A Wednesday Style section story incorrectly identified the string ensemble that performed at a Meridian House tea in honor of Chief of Protocol Selwa Roosevelt. The ensemble was from the Aubrey Studio for Strings.

About 100 ladies in pastels and pearls gathered at Meridian House for an elegant tea to honor Chief of Protocol Selwa Roosevelt yesterday. Knickers and haberdashery were very much on people's minds.

"I just loved Nancy Reagan's knickers and I'm not kidding," said Roosevelt, who went along on the presidential European trip, where the now-famous Galanos knickers were unveiled in Paris. "If it hurt her image--it's silly."

"I'm from California and wearing knickers was so out of character for Nancy Reagan," offered guest Gerri Nettleton, confidently. "It was so flagrant."

"Well, aren't knickers in style now?" asked Roosevelt.

"Yes, and Nancy Reagan does know how to handle the press," said Nettleton. "Those knickers were bound to attract attention."

"I take issue with that," said Roosevelt, smiling politely. "Mrs. Reagan doesn't need to wear knickers to get her picture in the paper. I'm 100 percent pro-knickers. I just wish I had the figure to wear them myself."

"They were different, but they were not outrageous," offered Pat Haig, wife of the secretary of state, a few minutes later.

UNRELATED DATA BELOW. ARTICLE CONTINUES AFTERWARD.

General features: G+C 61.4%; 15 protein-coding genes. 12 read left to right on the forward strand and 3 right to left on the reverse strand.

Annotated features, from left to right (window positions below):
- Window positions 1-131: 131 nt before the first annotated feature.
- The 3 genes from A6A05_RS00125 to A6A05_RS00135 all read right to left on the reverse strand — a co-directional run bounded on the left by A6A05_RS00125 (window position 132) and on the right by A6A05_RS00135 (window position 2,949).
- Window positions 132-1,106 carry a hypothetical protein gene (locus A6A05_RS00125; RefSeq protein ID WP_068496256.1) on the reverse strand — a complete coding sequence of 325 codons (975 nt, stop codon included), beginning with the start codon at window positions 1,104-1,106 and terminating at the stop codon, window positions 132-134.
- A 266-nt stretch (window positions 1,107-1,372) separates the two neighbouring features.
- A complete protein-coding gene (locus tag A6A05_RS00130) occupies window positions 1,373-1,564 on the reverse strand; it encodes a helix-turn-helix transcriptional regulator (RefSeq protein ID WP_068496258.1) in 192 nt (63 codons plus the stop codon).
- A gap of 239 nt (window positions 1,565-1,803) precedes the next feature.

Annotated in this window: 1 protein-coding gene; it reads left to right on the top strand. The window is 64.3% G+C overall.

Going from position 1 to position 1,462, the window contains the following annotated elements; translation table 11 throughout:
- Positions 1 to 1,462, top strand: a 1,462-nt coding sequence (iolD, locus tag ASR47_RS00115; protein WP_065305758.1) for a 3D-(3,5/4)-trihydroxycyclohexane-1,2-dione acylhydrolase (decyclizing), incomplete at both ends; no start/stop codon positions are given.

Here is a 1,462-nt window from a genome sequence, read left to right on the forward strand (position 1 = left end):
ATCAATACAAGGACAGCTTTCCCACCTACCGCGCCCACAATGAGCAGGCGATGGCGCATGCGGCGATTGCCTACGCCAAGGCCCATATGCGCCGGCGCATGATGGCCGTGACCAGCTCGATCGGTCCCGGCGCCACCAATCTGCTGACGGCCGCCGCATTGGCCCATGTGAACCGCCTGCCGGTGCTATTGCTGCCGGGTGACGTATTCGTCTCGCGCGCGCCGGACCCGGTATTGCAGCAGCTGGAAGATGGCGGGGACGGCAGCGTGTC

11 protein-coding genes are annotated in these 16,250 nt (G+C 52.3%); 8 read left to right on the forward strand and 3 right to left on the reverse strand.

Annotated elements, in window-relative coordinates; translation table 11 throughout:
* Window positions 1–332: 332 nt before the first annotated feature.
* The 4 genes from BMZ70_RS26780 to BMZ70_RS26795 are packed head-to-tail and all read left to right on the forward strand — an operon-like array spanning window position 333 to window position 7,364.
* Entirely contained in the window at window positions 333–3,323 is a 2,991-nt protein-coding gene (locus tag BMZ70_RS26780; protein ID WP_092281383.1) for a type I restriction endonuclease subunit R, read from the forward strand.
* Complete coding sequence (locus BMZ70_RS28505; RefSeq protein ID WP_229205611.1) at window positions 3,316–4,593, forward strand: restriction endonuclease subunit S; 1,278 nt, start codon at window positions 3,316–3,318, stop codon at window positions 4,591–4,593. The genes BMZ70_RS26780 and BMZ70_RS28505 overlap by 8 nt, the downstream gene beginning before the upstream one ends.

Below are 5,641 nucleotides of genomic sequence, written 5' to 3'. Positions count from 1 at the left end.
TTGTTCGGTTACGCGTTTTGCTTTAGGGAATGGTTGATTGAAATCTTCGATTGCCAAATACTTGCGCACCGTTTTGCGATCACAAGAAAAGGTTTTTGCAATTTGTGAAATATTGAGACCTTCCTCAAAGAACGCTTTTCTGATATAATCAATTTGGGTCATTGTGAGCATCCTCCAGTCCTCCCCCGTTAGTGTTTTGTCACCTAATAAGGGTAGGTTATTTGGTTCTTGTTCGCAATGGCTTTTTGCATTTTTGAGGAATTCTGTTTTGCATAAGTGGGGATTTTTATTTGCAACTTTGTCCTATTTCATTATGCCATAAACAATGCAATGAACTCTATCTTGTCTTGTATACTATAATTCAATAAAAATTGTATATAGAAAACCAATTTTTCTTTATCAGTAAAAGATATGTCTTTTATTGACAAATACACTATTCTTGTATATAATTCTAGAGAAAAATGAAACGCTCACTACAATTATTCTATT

A soft summer breeze blew through the historic house, as limos dropped off ladies in silks and patent pumps, who were invited to help launch the Meridian Ball fund-raiser held every October. Everyone kissed enthusiastically. Scarlet strawberries and delicate pastries were devoured by the platter. But nearly everyone was on a diet, so there was much left over.

"Look at you in your chic hat," marveled Roosevelt to Evelyn Di Bona, who was wearing a red hat.

"You look very prepared for this soiree," Betty Lou Ourisman told Mary Ann Lundgren, who was wearing a pink hat.

"I'm not going anywhere without my hat this year," said Lundgren. "And here comes Jayne Ikard in her hat."

Tea was served in the main dining room while a young string ensemble from the Cathedral School played. They were judged to be "adorable."

Standing off in a corner nibbling a cookie or two was a man, who stood out.

"I'm just a chauffeur here to pick up Jayne," said Frank Ikard, the attorney and former congressman. "I think I better retreat to the other room."